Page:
This home easel would have been used in a Victorian parlor to showcase paintings, drawings, prints, or other framed items. A functional piece of furniture, the easel is also a work of great artistry, elaborately hand-carved with stylized floral motifs.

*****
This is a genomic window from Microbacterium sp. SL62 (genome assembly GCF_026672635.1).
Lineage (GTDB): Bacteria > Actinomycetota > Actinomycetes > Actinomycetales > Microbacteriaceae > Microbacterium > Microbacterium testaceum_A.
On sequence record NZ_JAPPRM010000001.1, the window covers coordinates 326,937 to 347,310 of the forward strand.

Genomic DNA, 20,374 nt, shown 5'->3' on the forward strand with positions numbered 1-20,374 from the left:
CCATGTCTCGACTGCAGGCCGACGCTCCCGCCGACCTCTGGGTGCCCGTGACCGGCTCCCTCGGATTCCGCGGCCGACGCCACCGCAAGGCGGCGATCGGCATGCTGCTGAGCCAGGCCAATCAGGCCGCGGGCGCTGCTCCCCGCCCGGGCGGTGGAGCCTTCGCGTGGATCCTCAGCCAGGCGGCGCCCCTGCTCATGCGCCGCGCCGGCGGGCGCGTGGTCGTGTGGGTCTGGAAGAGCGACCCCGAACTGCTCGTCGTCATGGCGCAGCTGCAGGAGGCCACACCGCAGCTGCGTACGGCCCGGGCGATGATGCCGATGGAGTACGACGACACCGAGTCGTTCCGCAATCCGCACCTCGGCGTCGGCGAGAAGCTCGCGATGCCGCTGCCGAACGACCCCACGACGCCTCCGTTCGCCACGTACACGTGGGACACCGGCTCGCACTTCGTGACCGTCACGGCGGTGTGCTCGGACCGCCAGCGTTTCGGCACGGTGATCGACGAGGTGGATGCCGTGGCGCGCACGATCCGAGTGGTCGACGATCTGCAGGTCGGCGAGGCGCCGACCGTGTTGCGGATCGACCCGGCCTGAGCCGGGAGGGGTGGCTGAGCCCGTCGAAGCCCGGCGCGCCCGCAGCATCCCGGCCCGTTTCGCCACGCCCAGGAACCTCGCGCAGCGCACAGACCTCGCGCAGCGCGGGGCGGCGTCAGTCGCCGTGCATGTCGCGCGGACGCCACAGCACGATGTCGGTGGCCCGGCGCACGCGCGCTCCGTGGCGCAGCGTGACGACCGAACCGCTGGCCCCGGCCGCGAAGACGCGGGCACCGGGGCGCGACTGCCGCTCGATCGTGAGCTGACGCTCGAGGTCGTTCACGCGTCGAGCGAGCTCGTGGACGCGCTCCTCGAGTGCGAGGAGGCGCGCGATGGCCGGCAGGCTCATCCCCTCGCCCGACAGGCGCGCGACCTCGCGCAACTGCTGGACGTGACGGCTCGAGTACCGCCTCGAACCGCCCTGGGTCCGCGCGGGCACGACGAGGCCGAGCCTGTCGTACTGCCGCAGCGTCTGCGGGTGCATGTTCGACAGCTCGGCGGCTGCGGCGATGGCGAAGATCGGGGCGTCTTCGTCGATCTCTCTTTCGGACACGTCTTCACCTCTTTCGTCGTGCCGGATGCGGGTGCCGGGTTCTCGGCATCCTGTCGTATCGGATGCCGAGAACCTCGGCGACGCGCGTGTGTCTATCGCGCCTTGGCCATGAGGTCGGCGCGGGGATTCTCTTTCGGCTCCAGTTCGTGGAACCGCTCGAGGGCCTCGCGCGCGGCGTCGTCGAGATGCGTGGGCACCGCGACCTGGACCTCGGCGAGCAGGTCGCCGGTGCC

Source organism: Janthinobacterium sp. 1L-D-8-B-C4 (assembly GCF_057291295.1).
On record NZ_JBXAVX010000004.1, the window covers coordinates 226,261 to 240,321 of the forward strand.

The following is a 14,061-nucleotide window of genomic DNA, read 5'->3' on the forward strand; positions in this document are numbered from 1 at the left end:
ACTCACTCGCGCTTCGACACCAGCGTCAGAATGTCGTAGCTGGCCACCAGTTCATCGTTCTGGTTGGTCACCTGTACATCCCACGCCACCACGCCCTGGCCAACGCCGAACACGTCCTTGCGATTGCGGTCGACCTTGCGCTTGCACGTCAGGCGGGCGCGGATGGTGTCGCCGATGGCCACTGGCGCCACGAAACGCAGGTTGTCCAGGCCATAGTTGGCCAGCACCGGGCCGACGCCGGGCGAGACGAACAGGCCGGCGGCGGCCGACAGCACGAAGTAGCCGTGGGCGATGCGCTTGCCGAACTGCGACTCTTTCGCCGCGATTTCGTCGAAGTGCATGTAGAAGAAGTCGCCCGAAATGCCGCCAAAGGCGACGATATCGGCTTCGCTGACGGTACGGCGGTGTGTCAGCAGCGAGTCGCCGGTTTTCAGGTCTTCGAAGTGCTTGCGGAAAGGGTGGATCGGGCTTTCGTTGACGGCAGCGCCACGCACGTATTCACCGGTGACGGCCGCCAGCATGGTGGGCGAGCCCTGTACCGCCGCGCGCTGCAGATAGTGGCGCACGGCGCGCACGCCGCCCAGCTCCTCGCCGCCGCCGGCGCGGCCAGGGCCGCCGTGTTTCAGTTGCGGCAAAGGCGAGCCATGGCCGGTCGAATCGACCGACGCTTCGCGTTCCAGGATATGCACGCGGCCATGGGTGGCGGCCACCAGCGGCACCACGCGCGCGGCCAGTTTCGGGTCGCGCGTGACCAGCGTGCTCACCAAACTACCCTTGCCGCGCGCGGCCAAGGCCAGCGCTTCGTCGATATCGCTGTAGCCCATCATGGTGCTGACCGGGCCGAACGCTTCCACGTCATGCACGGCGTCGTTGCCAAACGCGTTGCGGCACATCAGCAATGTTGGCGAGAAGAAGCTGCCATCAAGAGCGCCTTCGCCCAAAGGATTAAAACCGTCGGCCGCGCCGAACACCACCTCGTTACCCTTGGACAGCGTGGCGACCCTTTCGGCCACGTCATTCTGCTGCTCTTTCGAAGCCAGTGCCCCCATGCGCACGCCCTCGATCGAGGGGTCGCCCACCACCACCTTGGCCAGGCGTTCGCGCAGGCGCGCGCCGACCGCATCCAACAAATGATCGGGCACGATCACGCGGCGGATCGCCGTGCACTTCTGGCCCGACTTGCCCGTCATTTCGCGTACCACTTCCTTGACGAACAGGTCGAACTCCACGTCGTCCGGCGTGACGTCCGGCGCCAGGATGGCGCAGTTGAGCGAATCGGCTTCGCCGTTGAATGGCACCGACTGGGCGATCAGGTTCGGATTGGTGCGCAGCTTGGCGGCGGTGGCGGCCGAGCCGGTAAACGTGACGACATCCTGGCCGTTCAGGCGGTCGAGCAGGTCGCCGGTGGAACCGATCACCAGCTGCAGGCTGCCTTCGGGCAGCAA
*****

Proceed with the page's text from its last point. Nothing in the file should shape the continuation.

Kate Baker, the easel’s maker, was born in Wisconsin to a family of radical social progressives in 1855. In 1858, the family moved to Cobden, Illinois, where they helped slaves escape to freedom on the Underground Railroad. As a young woman, Kate studied wood carving in Cincinnati, then relocated to Virginia to teach African Americans wood carving at the Hampton Institute, and afterwards moved to Arizona to teach at the Colorado Indian Reservation. Kate and her husband, George W. Busey, later settled in Urbana, Illinois, where she actively worked for the Women’s Suffrage Movement and for the betterment of educational systems.